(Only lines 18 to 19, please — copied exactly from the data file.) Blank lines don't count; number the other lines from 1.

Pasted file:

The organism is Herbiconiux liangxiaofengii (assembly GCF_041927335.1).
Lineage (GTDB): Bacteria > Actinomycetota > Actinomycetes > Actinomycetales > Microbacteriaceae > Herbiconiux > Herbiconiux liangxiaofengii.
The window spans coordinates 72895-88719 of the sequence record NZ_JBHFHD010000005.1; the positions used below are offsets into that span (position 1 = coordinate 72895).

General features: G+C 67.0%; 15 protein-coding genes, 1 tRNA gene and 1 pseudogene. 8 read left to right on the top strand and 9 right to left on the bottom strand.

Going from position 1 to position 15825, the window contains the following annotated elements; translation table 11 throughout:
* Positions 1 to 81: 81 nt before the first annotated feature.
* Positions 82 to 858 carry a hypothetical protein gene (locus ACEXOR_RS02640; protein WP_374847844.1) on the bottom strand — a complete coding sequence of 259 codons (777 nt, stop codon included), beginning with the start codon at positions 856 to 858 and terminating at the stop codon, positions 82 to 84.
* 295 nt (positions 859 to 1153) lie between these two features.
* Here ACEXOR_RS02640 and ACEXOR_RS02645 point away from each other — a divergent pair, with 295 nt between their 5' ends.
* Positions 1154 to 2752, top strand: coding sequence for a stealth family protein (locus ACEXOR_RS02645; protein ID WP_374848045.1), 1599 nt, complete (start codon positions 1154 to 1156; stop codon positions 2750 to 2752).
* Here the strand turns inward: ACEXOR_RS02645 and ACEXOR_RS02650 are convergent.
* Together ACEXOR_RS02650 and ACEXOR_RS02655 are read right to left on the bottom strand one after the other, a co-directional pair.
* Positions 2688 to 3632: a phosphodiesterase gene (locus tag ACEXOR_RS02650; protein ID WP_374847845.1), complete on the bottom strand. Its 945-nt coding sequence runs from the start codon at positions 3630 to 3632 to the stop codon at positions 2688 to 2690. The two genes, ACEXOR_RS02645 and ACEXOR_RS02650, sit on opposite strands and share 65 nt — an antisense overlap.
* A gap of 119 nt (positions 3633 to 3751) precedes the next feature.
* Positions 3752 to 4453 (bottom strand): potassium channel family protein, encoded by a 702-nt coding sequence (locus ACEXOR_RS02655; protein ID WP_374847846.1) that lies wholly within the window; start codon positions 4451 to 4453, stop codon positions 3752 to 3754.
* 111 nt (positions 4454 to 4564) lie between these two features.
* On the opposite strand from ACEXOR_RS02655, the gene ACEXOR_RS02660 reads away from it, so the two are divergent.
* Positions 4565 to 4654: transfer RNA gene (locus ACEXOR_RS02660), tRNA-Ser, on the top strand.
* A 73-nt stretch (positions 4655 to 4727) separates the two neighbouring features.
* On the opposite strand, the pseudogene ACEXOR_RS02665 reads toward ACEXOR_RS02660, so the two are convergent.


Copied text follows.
* Positions 4565 to 4654: transfer RNA gene (locus ACEXOR_RS02660), tRNA-Ser, on the top strand.
* A 73-nt stretch (positions 4655 to 4727) separates the two neighbouring features.